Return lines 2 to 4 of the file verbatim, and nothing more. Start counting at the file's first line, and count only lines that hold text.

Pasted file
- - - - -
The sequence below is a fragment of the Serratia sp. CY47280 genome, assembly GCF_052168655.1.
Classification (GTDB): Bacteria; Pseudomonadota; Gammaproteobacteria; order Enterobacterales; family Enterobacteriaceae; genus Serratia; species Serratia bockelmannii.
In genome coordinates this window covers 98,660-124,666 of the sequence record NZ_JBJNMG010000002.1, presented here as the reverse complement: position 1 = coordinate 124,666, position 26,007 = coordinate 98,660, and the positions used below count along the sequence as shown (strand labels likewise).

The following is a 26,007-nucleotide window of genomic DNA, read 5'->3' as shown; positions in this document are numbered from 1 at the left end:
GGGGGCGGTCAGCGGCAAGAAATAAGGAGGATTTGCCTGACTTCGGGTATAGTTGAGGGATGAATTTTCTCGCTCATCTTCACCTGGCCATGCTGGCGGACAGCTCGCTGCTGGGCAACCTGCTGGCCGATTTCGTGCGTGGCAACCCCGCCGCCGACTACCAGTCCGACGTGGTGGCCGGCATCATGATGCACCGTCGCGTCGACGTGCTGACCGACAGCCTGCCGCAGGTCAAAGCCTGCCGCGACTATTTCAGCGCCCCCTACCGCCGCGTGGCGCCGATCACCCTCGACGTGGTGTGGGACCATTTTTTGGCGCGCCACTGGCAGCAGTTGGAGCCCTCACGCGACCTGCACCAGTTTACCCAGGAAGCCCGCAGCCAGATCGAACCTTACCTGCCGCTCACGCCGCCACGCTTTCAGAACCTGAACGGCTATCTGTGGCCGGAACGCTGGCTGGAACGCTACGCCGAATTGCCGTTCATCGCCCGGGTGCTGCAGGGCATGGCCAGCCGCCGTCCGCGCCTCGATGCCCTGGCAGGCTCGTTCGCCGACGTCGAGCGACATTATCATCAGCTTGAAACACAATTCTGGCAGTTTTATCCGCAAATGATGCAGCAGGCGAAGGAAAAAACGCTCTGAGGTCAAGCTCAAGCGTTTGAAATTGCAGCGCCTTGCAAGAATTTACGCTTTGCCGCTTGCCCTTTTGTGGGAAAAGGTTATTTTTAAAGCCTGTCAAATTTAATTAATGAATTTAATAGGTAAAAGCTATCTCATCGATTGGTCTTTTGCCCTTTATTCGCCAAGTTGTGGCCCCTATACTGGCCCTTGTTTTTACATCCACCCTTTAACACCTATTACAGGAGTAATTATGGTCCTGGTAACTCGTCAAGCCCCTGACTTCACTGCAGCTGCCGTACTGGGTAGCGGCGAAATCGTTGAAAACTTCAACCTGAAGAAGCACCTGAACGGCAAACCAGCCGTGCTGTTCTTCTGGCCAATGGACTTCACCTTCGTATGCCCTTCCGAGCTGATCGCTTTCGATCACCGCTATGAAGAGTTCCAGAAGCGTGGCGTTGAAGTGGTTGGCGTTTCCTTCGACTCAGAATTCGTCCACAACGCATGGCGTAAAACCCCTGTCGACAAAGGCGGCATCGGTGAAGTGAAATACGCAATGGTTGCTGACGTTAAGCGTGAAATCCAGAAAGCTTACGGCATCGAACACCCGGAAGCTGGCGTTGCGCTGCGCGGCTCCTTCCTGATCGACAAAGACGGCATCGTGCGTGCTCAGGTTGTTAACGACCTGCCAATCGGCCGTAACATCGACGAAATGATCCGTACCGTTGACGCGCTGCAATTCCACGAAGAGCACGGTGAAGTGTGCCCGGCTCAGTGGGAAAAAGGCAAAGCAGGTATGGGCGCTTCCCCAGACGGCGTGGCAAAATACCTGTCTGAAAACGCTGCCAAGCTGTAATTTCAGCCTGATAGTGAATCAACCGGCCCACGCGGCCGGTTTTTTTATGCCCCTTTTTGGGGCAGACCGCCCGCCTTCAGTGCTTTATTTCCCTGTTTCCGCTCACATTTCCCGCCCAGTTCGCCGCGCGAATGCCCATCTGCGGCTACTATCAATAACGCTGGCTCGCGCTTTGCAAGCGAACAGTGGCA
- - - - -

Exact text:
Classification (GTDB): Bacteria; Pseudomonadota; Gammaproteobacteria; order Enterobacterales; family Enterobacteriaceae; genus Serratia; species Serratia bockelmannii.
In genome coordinates this window covers 98,660-124,666 of the sequence record NZ_JBJNMG010000002.1, presented here as the reverse complement: position 1 = coordinate 124,666, position 26,007 = coordinate 98,660, and the positions used below count along the sequence as shown (strand labels likewise).

The following is a 26,007-nucleotide window of genomic DNA, read 5'->3' as shown; positions in this document are numbered from 1 at the left end: